The A-Whale bills itself as the largest open-water oil skimmer in the world, and it’s at least very impressive. Originally an oil and ore tanker, the ship’s owners recently refitted the ship to do exactly the kind of work that the US so desperately needs in the Gulf of Mexico, and to do it on a vastly larger scale than current operations can handle. According to the ship’s project manager, the entire American effort in 66 days has skimmed off 600,000 barrels of oil. The ship’s owners claim that A-Whale can skim 500,000 barrels a day.
So where is the A-Whale now? In the Gulf? Not yet. It’s on its way there after being tied to a dock in Norfolk, Virginia, and won’t be allowed to join the cleanup effort until the Coast Guard and the EPA figure out whether it meets their standards (h/t Deb Singer on Twitter):
After making a brief stop in Norfolk for refueling, U.S. Coast Guard inspections and an all-out publicity blitz intended to drum up public support, a giant tanker billed as the world’s largest oil skimming vessel set sail Friday for the Gulf of Mexico where it hopes to assist in the oil-cleanup effort.
The Taiwanese-owned, Liberian-flagged ship dubbed the “A Whale” stands 10 stories high, stretches 1,115 feet in length and has a nearly 200-foot beam. It displaces more water than an aircraft carrier. …
But a number of hurdles stand in his way. TMT officials said the company does not yet have government approval to assist in the cleanup or a contract with BP to perform the work.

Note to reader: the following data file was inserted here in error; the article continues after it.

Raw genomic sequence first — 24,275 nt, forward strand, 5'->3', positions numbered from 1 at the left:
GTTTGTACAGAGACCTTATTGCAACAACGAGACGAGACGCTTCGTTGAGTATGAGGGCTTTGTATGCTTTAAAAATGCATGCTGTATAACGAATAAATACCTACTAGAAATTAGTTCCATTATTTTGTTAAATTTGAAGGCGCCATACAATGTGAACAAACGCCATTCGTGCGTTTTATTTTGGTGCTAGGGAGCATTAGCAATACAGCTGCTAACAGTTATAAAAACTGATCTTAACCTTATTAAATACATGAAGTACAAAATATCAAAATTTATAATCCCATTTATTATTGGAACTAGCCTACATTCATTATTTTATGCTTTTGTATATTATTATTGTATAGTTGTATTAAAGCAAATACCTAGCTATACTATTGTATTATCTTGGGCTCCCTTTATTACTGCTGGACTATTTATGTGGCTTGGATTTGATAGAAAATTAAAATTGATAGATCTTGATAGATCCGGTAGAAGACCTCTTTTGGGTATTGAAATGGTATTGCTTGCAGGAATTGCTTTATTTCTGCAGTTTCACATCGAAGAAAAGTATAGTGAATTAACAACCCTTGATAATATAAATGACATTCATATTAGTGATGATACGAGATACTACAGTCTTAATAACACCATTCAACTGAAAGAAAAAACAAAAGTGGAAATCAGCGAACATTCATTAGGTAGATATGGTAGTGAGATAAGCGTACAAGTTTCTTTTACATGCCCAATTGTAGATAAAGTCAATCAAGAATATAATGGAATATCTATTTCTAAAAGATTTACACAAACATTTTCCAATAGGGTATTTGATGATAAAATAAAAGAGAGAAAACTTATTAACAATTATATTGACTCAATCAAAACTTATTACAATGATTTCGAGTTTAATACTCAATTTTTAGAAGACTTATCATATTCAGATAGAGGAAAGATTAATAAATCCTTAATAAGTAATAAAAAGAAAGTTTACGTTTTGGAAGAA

That’s part of the reason the ship was tied to pier at the Virginia Port Authority‘s Norfolk International Terminals Friday morning. TMT and its public-relations agency invited scores of media, elected officials and maritime industry executives to an hour-long presentation about how the ship could provide an immediate boost to clean-up efforts in the Gulf.
TMT also paid to fly in Edward Overton, a professor emeritus of environmental sciences at Louisiana State University, to get a look at the massive skimmer.
Overton blasted BP and the federal government for a lack of effort and coordination in their dual oil-spill response and made a plea to the government to allow the A Whale to join the cleanup operation.
To be clear, the A-Whale has not yet been tested on the scale needed in this cleanup. Limited testing, the ship’s owners say, have proven the concept of their new skimming technique. They have already begun plans for a B-Whale to do the same work, but until someone gets the ship into the game, no one will know for certain whether it can operate at the full, advertised capacity.
However, the answer to that should be so what? We badly need increased skimming capacity. Even if this ship only ever gets one load of oil skimmed, that’s a potential 500,000 barrels of oil out of the Gulf, or an advance of 66 days at present rate. While the Coast Guard needs to ensure seaworthiness, the EPA’s regulatory hurdles are in this case ridiculous. We’re already in the worst-case scenario. Even if the A-Whale doesn’t skim a single barrel of oil, they can hardly make the situation worse than it is right now.
This, by the way, is Day 68 of the Gulf crisis. The A-Whale didn’t get refitted on Day 66; this work had to have been done over months, if not years. Shouldn’t the government have known about the existence of this ship two months ago, and been working on certifying it immediately? The A-Whale shouldn’t have had to stop at Norfolk at all to get the nation’s attention, but should have been hired to steam directly to the Gulf and get to work immediately. It’s indicative of a crisis management team that is spending more time worrying about regulations and red tape than cleaning up the mess, just as we saw with Packgen’s boom.
Update: The post was missing the link to the Daily Press. I’ve fixed it now.